Vince Dooley Biography

Vincent Joseph Dooley (September 4, 1932 – October 28, 2022) was an American college football coach and athletic director at the University of Georgia from 1964 to 1988. (UGA). Dooley compiled a 201-77-10 record as the head coach at UGA during his 25-year tenure. His teams won six Southeastern Conference championships and the national championship in 1980. Following the 1980 season, Dooley was named “Coach of the Year” in college football by several organizations, including the National Sportscasters and Sportswriters Association, whose annual award has since been renamed the Paul “Bear” Bryant Award.


Early life and education 

Dooley was born on September 4, 1932, in Mobile, Alabama. He had Irish and Italian ancestors. He studied at the McGill Institute, which was run by the Brothers of the Sacred Heart. He competed for McGill’s athletic teams, known as the Yellow Jackets, and considered basketball to be his best sport for a few years. [3]

Dooley received a football scholarship to attend Auburn University, where he played and later coached under Ralph “Shug” Jordan. He earned a bachelor’s degree in business administration in 1954 and was a member of the Phi Kappa Theta fraternity. He returned to Auburn after serving as an infantry officer in the United States Marine Corps from 1954 to 1956, and eventually earned a master’s degree.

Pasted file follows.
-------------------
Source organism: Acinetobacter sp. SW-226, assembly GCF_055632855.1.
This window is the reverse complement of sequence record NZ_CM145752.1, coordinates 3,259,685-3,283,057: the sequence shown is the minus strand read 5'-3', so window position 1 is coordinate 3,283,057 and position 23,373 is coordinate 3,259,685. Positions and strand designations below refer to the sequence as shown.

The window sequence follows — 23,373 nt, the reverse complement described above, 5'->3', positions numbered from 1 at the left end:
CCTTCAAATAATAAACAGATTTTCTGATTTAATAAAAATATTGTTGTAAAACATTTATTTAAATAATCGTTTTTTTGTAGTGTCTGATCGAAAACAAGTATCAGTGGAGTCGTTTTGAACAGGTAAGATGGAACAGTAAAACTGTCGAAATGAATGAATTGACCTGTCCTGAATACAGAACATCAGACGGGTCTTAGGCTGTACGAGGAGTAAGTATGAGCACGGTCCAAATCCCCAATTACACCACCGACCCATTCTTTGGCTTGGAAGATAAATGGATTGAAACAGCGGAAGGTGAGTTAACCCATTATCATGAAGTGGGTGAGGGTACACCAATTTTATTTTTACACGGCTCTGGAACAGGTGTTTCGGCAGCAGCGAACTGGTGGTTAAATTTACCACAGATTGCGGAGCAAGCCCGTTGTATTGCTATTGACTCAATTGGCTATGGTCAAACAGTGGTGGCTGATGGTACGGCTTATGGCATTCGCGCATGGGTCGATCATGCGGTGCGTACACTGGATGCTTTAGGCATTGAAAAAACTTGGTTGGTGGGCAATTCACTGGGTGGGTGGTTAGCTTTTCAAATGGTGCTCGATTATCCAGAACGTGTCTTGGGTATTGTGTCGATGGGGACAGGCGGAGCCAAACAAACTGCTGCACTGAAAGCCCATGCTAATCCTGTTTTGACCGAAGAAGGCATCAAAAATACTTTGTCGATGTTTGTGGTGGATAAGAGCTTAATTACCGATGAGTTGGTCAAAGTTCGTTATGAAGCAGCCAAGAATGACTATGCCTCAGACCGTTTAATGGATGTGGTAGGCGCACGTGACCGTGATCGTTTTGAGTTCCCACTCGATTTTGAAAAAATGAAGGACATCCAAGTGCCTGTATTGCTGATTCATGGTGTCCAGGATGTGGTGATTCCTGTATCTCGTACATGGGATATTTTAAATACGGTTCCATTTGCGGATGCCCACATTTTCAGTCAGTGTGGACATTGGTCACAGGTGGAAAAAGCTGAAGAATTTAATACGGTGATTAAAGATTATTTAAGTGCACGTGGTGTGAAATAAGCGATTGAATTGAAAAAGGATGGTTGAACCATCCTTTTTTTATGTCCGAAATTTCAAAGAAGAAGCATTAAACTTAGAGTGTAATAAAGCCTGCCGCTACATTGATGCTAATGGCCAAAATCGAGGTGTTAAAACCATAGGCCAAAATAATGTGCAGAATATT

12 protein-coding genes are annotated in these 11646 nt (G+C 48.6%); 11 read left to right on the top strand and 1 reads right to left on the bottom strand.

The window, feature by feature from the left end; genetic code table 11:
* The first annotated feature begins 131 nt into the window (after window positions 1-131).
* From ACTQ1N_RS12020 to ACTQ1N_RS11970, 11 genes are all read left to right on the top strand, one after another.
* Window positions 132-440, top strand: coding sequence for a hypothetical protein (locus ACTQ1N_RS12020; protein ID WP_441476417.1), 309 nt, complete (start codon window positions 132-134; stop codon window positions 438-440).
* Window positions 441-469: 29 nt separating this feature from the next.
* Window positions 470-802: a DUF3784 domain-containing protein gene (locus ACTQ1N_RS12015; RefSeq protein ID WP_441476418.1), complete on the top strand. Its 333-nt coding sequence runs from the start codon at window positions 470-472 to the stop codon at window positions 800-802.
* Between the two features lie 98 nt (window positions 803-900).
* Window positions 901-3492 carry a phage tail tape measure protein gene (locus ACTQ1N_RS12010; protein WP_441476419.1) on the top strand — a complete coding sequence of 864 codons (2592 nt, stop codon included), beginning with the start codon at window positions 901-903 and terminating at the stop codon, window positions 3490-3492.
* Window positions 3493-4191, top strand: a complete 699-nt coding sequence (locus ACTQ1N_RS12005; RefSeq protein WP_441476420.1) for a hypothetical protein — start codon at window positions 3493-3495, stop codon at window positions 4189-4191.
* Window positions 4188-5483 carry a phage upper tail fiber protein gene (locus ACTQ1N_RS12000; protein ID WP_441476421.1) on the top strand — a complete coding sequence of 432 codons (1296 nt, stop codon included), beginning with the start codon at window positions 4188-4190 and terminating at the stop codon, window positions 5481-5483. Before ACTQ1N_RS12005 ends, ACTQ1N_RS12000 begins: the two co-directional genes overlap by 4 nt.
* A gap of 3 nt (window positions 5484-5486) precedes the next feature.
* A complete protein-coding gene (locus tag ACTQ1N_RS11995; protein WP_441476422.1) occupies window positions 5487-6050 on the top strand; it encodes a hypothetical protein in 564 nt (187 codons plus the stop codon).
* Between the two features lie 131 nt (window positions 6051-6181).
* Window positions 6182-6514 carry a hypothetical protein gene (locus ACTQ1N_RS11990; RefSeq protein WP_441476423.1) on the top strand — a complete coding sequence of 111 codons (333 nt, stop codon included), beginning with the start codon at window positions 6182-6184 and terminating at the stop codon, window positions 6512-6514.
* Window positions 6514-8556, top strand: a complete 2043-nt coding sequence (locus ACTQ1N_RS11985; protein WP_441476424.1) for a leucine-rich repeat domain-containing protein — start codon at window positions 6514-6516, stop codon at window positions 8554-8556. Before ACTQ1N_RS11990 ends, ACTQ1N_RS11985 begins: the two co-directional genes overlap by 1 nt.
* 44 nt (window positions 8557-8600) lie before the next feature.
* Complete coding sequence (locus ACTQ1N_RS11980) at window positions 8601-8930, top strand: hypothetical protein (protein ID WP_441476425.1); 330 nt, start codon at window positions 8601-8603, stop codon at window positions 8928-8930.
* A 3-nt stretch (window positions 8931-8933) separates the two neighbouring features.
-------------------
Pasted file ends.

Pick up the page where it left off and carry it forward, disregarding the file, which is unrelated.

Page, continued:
Coaching career 

Dooley was hired as head coach at Georgia after serving as the offensive coordinator at Auburn for the first ten years of his coaching career. 
He won six Southeastern Conference championships (1966, 1968, 1976, 1980, 1981, 1982) and one National Championship (1980) in his 25 seasons. 
Following the 1980 national championship season, Dooley was approached by former Auburn teammate and Alabama Governor Fob James for the head coaching position at Auburn.
Dooley eventually declined the position, which went to Georgia alumnus Pat Dye. Dooley was 3-0 against Georgia Tech’s Bobby Dodd in his first three seasons at Georgia. Dooley, who was the first recipient of the Bobby Dodd Coach of the Year Award, was influenced by Dodd’s style and approach to the game. [7][8][9] At the time of his retirement, he was the SEC’s second-winningest coach, trailing only Bear Bryant.

Post-coaching career 

Dooley retired as head football coach after leading UGA to 201 victories, six SEC championships, and one national championship. He had served as athletic director since 1979.  Dooley helped Georgia become one of the most successful athletic programs in the country. During his tenure as athletic director, he hired former Florida State University football coach Mark Richt.  
In 1986, Dooley ran for the Democratic Party’s nomination for U.S. Senate. In 2002, his wife, the former Barbara Meshad, ran in the Republican Party primary for U.S. House.  Dooley belonged to the Gridiron Secret Society. Kennesaw State University hired Dooley on December 2, 2009, to work as consultant in the school’s drive to achieve accreditation.